Although many people of differing political persuasions were involved in yesterday’s anti-SOPA/PIPA protests, the overwhelming public response marked a coming of age moment for libertarianism. It looks as though libertarianism is an idea whose time has come. Americans are fed up with centralization of power in Washington, expansion of executive power, collusion between government and some corporations, and erosion of civil liberties. Polls indicate that they are also fed up with the Democratic and Republican politicians who have pursued these policies. But if libertarians are going to provide a viable political alternative to the two-party status quo, yesterday’s protests indicate that we’re going to have to embrace at least five major changes.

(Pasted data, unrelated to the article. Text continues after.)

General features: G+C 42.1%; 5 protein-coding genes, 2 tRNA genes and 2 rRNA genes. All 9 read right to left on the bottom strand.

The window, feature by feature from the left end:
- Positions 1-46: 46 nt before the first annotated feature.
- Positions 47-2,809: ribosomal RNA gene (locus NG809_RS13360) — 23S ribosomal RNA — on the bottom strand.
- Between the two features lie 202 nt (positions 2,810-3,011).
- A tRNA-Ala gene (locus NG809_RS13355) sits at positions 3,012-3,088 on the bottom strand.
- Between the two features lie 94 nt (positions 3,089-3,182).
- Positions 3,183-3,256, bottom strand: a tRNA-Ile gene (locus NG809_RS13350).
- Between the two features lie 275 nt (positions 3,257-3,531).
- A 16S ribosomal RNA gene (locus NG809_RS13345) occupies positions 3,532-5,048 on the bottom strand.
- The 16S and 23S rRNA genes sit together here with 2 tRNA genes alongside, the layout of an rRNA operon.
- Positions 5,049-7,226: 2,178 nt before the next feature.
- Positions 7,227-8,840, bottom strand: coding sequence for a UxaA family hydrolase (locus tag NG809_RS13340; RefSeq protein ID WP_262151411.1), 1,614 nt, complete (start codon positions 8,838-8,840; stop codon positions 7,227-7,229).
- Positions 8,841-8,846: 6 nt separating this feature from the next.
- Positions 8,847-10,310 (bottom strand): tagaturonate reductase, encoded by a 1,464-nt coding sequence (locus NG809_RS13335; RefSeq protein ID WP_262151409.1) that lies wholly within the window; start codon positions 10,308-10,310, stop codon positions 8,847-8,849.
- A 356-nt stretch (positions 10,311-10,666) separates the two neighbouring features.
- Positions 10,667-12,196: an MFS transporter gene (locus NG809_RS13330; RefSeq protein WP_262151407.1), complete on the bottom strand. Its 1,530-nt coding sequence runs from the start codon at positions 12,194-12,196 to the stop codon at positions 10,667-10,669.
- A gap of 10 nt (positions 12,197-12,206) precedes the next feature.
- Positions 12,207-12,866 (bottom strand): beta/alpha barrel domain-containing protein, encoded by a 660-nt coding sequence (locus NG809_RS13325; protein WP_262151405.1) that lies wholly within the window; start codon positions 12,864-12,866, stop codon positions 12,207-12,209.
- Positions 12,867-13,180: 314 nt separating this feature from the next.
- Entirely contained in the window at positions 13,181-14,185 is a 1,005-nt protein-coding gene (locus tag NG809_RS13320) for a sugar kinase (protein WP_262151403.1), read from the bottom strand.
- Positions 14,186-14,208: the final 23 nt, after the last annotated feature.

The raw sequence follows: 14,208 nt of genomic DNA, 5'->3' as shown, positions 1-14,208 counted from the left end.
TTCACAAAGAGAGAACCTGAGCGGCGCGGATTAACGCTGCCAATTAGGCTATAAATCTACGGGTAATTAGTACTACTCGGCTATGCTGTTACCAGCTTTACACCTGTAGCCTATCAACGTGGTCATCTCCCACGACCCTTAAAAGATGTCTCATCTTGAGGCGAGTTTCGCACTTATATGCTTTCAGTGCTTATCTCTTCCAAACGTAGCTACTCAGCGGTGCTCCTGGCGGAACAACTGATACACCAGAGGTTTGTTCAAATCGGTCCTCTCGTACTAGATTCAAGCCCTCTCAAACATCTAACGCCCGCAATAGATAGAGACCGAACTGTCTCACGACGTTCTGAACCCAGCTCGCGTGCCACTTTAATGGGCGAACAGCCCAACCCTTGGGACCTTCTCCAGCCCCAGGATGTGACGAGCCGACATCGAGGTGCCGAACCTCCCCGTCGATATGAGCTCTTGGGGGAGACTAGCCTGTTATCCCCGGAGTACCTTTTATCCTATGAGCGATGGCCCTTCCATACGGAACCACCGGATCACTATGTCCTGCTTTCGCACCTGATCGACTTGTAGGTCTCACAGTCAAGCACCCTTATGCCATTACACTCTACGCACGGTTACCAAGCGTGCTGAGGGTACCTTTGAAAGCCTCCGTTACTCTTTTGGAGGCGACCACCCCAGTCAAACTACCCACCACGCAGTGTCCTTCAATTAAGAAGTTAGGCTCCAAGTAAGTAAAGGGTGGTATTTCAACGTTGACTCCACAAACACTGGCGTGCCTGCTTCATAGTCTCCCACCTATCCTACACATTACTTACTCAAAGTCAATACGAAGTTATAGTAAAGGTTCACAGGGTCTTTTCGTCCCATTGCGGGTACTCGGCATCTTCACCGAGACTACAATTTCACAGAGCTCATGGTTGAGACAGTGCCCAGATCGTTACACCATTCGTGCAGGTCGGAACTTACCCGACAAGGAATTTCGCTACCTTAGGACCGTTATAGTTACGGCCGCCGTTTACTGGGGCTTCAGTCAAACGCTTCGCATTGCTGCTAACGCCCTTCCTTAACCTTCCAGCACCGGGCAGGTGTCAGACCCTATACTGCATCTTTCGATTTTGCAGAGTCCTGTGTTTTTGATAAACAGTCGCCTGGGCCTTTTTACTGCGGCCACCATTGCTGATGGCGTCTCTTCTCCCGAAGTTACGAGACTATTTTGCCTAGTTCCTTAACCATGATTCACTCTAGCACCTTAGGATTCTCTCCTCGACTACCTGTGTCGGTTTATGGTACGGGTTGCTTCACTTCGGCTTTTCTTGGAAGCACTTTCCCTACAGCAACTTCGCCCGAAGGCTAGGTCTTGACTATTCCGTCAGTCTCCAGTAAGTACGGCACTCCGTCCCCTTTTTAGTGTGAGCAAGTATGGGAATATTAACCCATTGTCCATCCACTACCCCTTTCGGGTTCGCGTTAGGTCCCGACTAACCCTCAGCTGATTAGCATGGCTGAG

1. Libertarians should shift focus to attacking corporatism. As proponents of free market economics libertarians rightly oppose socialism, which we will define very simplistically as management of the market by a labor-controlled government. Whatever the evils of socialism — and there are many — it has not been the principal opposition to free market economics in the United States. Instead, for the better part of a century we have endured a corporatist economy. Corporatism, again defined very simplistically, is management of the market by a corporate-controlled government.